Google Privacy Sandbox in Android – It’s time to Focus on First-Party Data

Published: November 19, 2022

min read

Apple’s indefinite move to do away with IDFA or Identifier for Advertisers tracking threw a wrench in every marketer’s plan for 2021. Now Google is planning to roll out privacy sandbox in Android and phase out cookies, albeit gradually.

The Google-controlled operating system accounts for approximately 70% of all mobile phones in the world with Google confirming that beta testing of its Privacy Sandbox will begin on Android in early 2023.

While Google has committed to preserving the Google AdID(GAID) for the next two years at least, this announcement invites app developers to a collaborative approach to understand and test privacy-preserving alternatives.

On the other hand, Google has also come under scrutiny for tracking location data despite users opting out of such tracking. It had to pay $391.5 Million as a settlement to 40 states and has also assured greater transparency going forward.

“Consistent with improvements we’ve made in recent years, we have settled this investigation which was based on outdated product policies that we changed years ago,” a spokesperson for Google told TechCrunch in an email.

As part of the settlement, it has ensured to improve its location tracking disclosures and provide flexible user controls to easily turn off location history and delete past data.

All of these recent developments point to one thing – Google is doing all it can to uphold consumer privacy and protect users’ data from covert tracking mechanisms. We are entering a new era of privacy policy enforcement and even tech giants like Google and Meta are not being spared.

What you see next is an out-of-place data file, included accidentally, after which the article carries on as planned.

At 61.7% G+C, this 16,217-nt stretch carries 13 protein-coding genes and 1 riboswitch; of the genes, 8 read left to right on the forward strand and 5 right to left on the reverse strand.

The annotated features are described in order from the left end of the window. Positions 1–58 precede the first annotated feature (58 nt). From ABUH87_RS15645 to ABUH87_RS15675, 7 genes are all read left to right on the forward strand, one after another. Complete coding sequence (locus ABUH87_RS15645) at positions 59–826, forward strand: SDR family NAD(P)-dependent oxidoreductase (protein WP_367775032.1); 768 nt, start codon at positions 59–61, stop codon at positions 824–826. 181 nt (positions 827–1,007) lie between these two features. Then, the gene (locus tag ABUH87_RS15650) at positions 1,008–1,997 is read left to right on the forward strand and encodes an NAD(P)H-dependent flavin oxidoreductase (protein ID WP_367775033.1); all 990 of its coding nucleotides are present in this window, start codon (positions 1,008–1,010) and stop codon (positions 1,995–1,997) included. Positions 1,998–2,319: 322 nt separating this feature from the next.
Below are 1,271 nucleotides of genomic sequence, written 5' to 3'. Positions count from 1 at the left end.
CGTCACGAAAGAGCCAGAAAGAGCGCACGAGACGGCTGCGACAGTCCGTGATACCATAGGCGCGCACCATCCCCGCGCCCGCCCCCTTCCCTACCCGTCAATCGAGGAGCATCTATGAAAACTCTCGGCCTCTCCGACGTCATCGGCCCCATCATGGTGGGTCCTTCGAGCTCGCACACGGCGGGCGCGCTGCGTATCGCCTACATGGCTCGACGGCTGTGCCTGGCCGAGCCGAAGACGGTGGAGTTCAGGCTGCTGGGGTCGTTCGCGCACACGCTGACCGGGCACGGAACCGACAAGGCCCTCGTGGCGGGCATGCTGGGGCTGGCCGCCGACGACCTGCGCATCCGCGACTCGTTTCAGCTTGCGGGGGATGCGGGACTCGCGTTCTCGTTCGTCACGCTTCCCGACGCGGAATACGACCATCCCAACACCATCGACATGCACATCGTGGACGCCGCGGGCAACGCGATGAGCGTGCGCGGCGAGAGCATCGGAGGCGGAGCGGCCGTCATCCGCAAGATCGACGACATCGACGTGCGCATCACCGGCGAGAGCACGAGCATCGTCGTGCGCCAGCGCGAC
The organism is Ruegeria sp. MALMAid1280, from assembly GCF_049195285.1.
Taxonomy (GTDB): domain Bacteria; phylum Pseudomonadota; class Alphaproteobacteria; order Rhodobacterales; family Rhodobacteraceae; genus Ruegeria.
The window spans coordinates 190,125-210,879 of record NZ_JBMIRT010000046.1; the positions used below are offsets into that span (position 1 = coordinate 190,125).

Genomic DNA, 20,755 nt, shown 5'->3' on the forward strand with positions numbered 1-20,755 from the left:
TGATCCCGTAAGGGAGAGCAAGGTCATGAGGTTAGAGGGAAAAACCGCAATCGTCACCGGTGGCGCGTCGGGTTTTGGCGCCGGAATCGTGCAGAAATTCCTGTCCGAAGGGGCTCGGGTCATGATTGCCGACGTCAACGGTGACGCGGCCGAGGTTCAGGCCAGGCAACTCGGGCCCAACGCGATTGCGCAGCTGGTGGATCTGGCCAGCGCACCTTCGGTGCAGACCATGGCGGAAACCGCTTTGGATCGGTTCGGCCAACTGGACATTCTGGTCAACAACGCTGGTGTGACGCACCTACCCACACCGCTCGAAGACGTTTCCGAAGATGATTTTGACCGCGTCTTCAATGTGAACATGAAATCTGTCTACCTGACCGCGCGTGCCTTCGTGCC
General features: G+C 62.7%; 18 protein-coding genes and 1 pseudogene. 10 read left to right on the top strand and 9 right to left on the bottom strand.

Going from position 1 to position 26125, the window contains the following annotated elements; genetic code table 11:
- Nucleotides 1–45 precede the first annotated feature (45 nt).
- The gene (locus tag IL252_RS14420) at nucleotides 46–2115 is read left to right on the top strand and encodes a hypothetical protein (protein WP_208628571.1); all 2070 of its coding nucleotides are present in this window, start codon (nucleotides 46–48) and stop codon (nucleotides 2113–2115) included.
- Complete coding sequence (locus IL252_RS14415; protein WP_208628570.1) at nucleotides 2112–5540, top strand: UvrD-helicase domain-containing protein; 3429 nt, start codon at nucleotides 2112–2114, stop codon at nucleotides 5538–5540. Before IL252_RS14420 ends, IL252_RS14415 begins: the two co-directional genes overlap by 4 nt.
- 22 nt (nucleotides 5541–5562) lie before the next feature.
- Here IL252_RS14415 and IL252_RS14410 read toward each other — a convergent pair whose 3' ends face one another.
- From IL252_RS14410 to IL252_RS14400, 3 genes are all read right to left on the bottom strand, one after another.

Our Point of View

These recent changes announced by Google will significantly limit the ability of brands to track users. As a result, app developers and marketers will need to make changes to focus on first-party data.

Brands should look for opportunities to build direct relationships with customers. These relationships should be supported with a comprehensive first-party measurement solution for the website and app with an appropriate tagging and consent infrastructure. In addition, marketers can also tap into automation, machine learning, and predictive modeling to fill the gaps in their data.

SDK developers should also start testing Google’s privacy sandbox in Android and leverage its suite of alternate solutions for targeting such as Topics, Fledge, and Attribution Reporting. Using these signals marketers can further augment and enrich their first-party data sets for accurate targeting and formulating relevant marketing campaigns.

While there is still plenty of time before Google eliminates cookies, now is the time to embrace privacy-centric strategies. And, yet 51% of marketers still seem to be reliant on third-party audience data and dragging their feet.

Implementing robust first-party data strategies and safe data collection and attribution practices will not be easy and cannot be done overnight.

With the privacy sandbox set to roll out in Android, the d-day for third-party cookies is near us. Google may not further consider delaying cookie deprecation if all goes well and the ad industry is well-prepared to navigate without cookies.

User testing will run throughout the rest of this year and into 2023. By the third quarter of 2023, Google plans to launch the Privacy Sandbox APIs and make the products generally available in Chrome. Until then marketers have plenty of time to prepare, test, learn and adapt before it’s too late.


Bill Walker

Bill is a marketing strategist who believes in the power of storytelling. He's known for his creativity, wit, and ability to connect with audiences across all channels. When he's not crafting marketing campaigns, you can find him hiking in the mountains or reading a good book.


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